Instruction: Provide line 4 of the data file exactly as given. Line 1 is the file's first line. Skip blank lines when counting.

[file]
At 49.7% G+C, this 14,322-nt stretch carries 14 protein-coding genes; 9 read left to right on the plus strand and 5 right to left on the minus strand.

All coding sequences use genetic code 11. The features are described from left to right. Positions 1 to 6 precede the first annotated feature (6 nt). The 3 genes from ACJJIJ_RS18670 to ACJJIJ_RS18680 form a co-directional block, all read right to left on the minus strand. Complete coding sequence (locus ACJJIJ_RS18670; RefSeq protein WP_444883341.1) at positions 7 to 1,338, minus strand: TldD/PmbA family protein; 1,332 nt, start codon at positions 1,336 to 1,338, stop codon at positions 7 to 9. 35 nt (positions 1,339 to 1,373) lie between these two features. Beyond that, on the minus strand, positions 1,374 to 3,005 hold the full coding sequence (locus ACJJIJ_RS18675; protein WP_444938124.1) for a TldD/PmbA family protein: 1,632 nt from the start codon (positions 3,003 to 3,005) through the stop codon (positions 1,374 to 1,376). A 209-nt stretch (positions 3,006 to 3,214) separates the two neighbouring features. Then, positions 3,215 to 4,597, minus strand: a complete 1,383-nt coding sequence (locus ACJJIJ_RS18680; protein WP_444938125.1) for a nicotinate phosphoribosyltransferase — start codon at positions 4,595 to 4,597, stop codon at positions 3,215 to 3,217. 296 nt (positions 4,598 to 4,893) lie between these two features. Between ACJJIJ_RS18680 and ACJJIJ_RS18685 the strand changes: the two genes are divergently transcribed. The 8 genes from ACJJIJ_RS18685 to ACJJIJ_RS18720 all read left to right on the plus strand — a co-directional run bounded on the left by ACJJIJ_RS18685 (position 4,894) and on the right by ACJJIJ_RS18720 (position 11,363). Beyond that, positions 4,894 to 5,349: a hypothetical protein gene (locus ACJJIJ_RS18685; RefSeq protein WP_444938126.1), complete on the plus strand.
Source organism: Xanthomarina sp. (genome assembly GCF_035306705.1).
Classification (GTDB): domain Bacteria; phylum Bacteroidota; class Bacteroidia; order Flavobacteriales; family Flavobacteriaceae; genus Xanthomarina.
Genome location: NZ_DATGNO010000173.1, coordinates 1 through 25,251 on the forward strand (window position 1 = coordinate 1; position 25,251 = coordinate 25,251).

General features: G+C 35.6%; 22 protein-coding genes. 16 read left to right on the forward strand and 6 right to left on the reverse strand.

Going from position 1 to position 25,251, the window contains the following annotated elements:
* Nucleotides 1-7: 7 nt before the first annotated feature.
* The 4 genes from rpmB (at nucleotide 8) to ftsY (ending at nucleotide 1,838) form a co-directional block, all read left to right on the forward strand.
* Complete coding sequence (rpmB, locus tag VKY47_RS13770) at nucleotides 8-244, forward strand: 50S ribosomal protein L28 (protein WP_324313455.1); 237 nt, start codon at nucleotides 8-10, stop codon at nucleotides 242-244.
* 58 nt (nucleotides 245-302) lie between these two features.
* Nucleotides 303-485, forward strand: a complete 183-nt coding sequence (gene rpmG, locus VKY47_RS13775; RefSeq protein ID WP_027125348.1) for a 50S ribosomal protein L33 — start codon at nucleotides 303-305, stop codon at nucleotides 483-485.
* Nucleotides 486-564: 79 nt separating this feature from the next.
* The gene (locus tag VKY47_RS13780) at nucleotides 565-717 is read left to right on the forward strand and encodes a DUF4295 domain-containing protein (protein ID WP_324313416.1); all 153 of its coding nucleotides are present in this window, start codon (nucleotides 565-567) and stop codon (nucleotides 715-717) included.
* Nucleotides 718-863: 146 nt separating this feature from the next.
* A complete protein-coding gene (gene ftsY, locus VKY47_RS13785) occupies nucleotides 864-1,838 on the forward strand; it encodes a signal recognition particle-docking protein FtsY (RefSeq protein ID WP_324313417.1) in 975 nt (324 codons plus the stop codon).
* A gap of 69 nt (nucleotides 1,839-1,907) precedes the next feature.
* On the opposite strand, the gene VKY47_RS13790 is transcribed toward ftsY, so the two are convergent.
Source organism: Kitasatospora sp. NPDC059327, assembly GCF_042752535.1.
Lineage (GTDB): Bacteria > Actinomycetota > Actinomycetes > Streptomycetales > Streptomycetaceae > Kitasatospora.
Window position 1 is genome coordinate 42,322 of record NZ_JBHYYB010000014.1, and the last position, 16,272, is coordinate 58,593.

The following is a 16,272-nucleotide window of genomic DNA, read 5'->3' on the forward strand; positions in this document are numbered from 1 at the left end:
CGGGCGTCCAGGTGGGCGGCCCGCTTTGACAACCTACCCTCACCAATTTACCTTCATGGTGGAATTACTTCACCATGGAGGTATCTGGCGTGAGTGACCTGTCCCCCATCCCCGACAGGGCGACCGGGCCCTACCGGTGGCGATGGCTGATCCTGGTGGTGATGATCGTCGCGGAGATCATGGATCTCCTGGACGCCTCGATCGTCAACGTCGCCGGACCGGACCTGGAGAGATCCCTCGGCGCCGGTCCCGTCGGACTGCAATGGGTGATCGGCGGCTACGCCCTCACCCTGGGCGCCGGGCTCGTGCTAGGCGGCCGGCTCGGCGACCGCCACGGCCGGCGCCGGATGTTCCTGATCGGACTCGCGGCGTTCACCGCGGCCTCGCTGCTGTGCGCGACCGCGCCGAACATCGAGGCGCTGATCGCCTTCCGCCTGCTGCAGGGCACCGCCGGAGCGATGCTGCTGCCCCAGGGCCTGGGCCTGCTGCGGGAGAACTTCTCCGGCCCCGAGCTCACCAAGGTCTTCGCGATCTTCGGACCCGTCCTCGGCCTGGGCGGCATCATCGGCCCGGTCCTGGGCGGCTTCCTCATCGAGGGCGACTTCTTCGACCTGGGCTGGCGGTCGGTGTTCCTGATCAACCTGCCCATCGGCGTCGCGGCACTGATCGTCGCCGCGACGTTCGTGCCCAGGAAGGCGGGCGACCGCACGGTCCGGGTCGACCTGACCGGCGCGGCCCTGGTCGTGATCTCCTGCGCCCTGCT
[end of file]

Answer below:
Classification (GTDB): domain Bacteria; phylum Bacteroidota; class Bacteroidia; order Flavobacteriales; family Flavobacteriaceae; genus Xanthomarina.